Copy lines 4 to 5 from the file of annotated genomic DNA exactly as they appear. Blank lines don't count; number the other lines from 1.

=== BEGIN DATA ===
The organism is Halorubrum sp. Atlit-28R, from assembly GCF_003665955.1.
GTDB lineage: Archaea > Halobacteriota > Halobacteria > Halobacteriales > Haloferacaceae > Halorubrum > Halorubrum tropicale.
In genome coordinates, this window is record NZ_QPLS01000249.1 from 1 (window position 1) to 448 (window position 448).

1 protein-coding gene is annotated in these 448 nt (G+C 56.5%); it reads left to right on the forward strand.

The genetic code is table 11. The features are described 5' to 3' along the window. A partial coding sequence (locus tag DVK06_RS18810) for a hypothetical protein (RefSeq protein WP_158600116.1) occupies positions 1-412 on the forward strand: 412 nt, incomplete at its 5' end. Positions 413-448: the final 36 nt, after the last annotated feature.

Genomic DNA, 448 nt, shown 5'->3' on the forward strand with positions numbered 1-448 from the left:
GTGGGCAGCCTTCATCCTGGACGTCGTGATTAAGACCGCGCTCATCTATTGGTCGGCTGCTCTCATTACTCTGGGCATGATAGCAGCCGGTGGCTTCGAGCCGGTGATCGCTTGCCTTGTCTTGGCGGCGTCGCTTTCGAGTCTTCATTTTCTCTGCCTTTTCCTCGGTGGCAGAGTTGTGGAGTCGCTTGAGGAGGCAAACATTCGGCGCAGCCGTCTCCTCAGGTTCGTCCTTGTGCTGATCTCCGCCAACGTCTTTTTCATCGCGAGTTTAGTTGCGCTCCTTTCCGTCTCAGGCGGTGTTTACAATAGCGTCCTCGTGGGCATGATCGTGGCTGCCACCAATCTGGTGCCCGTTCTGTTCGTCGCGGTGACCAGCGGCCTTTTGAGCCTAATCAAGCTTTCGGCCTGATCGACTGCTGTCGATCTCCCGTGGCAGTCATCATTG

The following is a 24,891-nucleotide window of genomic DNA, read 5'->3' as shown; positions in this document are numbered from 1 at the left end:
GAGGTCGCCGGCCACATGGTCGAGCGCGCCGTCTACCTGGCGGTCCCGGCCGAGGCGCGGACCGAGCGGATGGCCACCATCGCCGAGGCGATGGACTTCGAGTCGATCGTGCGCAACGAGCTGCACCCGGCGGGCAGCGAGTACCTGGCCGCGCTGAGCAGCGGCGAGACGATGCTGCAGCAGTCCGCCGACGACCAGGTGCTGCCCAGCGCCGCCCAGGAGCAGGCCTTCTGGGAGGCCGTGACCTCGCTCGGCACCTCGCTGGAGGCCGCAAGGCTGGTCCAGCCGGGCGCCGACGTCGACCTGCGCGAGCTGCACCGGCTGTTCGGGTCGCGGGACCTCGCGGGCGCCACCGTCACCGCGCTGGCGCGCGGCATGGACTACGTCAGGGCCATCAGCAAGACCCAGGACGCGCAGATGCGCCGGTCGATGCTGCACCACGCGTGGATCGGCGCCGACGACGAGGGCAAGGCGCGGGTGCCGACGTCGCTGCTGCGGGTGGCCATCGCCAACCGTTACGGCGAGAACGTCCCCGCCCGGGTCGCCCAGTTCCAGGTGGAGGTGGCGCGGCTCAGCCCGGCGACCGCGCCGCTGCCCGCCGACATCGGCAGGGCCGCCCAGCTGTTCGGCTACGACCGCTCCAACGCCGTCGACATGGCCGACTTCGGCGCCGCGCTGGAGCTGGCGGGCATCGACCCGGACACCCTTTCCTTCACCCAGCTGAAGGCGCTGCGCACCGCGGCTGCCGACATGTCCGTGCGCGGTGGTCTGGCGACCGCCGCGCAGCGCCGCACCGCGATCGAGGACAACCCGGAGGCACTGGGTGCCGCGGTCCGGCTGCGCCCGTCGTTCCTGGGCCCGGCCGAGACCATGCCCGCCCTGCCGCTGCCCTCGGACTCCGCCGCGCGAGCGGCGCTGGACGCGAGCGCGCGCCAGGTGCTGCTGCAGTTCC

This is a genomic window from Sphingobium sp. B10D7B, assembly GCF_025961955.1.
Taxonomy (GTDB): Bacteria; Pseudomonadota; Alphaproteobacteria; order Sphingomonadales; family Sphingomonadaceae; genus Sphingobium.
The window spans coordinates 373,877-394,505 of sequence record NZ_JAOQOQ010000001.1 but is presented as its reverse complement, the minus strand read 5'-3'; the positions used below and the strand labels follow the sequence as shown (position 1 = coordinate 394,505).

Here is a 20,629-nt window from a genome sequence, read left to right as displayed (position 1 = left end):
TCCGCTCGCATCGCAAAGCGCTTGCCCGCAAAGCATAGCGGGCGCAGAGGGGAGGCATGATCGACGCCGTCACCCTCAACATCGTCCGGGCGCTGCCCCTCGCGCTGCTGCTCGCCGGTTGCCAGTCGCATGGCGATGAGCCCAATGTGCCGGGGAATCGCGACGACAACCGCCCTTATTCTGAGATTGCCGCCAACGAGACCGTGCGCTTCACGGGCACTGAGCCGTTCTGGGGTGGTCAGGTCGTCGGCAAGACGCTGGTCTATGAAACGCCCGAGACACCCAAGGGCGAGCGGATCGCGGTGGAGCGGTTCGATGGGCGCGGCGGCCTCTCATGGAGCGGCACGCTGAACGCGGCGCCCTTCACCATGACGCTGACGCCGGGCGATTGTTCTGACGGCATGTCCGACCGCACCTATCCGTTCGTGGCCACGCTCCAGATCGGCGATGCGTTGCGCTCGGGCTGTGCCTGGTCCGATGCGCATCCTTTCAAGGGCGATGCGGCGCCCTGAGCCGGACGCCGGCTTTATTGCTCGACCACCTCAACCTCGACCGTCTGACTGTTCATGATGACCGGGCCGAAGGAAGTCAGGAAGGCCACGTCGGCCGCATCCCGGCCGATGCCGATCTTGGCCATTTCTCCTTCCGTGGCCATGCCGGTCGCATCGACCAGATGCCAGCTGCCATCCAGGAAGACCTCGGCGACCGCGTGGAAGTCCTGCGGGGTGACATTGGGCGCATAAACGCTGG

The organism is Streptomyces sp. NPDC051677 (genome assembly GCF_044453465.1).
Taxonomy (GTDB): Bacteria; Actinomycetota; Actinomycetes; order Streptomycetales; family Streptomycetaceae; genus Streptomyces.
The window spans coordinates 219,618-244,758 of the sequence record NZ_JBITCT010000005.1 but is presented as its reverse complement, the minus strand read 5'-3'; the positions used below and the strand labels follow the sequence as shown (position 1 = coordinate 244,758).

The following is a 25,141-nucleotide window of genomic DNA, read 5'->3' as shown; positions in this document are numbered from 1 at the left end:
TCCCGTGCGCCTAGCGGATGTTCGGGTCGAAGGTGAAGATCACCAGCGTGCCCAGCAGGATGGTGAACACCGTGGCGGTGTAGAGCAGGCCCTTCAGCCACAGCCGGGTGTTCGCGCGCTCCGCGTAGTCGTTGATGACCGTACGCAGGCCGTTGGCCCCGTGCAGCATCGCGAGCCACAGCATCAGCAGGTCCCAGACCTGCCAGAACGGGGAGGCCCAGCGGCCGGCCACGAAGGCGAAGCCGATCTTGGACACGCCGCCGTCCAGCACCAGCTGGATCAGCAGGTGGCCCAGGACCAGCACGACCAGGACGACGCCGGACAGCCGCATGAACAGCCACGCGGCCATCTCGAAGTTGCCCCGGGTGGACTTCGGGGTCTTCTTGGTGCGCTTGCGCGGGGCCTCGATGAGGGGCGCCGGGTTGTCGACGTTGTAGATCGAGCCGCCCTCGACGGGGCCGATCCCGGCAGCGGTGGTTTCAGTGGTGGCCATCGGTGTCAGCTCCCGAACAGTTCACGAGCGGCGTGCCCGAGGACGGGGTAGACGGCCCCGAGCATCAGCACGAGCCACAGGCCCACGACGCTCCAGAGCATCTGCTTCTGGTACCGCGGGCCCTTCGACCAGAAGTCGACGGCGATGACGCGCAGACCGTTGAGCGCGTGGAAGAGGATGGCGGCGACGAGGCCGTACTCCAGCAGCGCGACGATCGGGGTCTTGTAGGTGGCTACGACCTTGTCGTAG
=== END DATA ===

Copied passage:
1 protein-coding gene is annotated in these 448 nt (G+C 56.5%); it reads left to right on the forward strand.

The genetic code is table 11. The features are described 5' to 3' along the window. A partial coding sequence (locus tag DVK06_RS18810) for a hypothetical protein (RefSeq protein WP_158600116.1) occupies positions 1-412 on the forward strand: 412 nt, incomplete at its 5' end. Positions 413-448: the final 36 nt, after the last annotated feature.